My dictionary says liberal means not narrowly restricted, generous, open handed, unprejudiced, favoring progress or reform. Conservative means opposed to change in social or political institutions, moderate, cautious, traditional. Neither of these are dirty words, or concepts and I wish people would stop trying to make them such. Discussions are about issues not labels.
Regarding “Tax and Spend,” it’s what governments do. You can’t run a government, or military without spending taxes. And right now current budget math doesn’t add up. By cutting taxes and increasing spending, more funds come from debt and deficit spending.
As I recall, it was the right who said the budget should be balanced. In fact they proposed a constitutional amendment in the Contract with America. If that had passed, I wonder how we would have afforded this war? Anyway, a more liberal president, who the left considered to be more center, and the right considered too far left, took this idea to heart and government spending was brought in line with revenue. Now, the right leaning leadership has decided that all their passionate past arguments for living within our means don’t fit with current federal plans, and has jettisoned the whole concept. I’d sooner call that hypocritical than the recipients of Mr. Cohn’s derision.
I extend my deepest sympathy to Cliff Mansfield (letter, April 5) for being sickened because of his perception of others. The worst illness of all, one that is inflicted by oneself.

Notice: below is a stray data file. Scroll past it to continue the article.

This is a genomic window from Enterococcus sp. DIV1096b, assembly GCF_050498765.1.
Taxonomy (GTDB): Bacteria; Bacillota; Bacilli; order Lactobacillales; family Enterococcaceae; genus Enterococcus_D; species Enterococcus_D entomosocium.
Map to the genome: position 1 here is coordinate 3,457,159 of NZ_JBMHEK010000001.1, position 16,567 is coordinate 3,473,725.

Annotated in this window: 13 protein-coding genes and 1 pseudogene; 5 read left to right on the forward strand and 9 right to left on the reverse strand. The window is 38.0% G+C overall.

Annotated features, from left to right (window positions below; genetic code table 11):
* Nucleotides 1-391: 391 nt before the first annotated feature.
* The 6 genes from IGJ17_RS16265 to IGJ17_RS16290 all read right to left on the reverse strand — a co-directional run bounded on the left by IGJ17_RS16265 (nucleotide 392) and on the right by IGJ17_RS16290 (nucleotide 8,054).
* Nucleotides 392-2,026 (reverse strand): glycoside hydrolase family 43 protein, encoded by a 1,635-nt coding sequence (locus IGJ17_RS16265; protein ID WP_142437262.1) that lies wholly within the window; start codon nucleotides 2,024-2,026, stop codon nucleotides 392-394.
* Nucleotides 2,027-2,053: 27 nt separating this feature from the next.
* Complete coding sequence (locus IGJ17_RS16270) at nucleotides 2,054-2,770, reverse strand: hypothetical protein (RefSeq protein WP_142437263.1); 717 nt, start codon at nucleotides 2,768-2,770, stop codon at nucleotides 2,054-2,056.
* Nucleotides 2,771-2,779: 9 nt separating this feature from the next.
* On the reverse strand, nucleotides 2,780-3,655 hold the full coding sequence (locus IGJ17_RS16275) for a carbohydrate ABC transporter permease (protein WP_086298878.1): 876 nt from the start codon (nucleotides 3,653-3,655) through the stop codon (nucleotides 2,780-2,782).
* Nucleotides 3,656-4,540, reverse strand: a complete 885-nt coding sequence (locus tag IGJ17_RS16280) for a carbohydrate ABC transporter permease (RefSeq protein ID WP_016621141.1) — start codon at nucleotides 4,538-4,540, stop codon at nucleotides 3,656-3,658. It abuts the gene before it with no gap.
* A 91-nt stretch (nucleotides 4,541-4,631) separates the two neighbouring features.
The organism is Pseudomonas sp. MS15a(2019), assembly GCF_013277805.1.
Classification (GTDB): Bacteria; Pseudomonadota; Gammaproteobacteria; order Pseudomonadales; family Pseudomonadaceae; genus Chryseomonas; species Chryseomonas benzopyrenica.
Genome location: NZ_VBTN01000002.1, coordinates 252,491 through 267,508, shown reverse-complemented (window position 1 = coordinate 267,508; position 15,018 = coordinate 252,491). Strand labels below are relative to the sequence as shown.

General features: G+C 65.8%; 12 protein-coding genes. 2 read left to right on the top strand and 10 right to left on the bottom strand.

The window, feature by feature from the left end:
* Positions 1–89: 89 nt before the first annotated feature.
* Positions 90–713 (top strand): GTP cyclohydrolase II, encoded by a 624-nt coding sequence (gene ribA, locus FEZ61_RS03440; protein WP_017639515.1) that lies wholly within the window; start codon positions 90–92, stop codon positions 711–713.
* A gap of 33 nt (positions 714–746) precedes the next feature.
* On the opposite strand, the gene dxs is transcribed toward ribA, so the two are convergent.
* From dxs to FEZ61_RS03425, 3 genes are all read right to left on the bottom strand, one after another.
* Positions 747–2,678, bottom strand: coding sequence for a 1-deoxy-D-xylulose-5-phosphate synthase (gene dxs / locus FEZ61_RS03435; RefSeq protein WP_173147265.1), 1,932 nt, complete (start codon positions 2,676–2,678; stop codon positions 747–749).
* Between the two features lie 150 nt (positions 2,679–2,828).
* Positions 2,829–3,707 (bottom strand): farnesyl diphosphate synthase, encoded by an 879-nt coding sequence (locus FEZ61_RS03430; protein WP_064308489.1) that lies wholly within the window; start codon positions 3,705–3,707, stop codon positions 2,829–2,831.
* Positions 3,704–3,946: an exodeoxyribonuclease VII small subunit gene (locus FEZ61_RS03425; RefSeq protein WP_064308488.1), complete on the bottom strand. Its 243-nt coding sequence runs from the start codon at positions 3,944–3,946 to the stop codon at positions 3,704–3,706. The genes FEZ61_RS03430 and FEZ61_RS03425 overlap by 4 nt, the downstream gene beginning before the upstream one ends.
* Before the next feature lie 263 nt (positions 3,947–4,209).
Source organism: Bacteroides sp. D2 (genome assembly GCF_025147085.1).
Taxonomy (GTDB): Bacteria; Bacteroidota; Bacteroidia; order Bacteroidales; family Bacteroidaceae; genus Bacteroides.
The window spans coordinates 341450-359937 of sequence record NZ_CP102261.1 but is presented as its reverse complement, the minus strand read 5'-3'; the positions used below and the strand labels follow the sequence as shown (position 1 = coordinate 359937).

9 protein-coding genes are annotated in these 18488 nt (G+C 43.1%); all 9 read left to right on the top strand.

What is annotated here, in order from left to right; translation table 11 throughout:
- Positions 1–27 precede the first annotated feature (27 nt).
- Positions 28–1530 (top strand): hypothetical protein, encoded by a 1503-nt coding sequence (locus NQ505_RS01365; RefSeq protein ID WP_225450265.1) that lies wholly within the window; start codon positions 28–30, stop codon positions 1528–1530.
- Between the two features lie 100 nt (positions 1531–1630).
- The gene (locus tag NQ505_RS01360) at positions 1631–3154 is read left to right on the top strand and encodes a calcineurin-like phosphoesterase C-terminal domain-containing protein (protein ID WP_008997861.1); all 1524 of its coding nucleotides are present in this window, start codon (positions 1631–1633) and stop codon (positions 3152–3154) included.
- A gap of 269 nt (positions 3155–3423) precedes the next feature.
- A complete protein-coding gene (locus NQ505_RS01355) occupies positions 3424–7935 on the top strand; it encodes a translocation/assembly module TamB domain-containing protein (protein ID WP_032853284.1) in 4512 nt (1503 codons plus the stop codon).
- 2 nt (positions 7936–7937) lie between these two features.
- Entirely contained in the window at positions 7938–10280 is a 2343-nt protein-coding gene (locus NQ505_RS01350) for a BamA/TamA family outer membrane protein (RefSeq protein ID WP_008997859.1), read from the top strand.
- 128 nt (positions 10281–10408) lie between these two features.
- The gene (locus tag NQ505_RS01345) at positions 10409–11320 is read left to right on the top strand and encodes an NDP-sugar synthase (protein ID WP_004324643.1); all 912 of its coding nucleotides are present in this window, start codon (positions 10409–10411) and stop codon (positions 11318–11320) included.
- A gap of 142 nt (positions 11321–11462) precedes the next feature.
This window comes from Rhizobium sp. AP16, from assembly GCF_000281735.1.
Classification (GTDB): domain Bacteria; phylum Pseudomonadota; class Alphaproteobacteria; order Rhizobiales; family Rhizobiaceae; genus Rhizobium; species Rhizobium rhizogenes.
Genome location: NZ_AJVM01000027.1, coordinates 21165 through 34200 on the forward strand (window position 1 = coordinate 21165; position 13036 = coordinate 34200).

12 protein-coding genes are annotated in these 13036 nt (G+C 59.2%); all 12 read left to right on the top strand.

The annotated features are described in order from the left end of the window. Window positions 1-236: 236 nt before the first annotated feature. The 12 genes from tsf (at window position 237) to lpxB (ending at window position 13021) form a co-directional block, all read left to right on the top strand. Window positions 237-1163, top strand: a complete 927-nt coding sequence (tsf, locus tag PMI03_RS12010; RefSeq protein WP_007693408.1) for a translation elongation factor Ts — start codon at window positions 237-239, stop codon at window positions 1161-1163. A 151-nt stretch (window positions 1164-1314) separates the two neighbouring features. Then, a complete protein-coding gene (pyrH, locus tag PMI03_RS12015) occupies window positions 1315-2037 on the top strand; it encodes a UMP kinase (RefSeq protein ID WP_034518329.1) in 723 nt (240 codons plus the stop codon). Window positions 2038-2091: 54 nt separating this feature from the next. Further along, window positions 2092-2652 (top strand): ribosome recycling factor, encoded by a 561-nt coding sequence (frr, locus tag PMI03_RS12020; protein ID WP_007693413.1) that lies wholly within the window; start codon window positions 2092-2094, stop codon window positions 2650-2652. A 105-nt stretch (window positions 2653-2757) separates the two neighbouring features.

Now, let us move from his foolish tirade about Hollywood vs. D.C. to qualifications.
Many of us who are incensed with the use of violence to solve differences or for retaliation, are well educated and hold many academic degrees.
However, this alone does not qualify one to be a supporter or dissenter to the resolution of conflict by killing, nor does it give one the credentials to the belief that resolution to dispute may be attained through non-violent methods.
It is unfortunate that so many minds have been brainwashed by military training.
Because of the frequency of deadly wars, World War I, World War II, Korea, Vietnam, Granada, Panama, Gulf and others, a large number of the American population, mostly male, has indeed been trained to kill to resolve differences. It is perfectly legal and expected until again the soldiers return to civilian life where such behavior is condemned.
Those of us who oppose deadly warfare do not oppose the innocent young men and women fighting this war. We are opposed to the methods they have been trained to use and their inability to resist such methods because of the commandments made by their superiors.
Each day as we see the pictures of the young men and women who have lost their lives, we cannot help thinking of the carryout boys at the grocery store, the paper carriers or the young neighbor next door who mowed the lawn. They no longer have an opportunity to carry out their hopes and dreams. All because of orders made by superiors who consider military power to be the ultimate resolution to human conflict.
I am deeply distressed that Mr. Bush chose to send American troops into a war in Iraq.
However, that cannot be undone. Therefore, I feel we have an obligation to support the troops in meaningful ways.
I urge you to write to our Congressmen urging them to support our troops by passing legislation providing that they and their families have, and will have, adequate medical (including psycholgical) care, and that the financial hardships placed on families will not have devastating effects upon them.
At a time when the government is cutting benefits to vetrans of other wars, we need to insist that the troops sent to Iraq have the security of knowing we support them with deeds, and our tax dollars, as well as with words and signs.
Your words to our Congressmen may make a difference.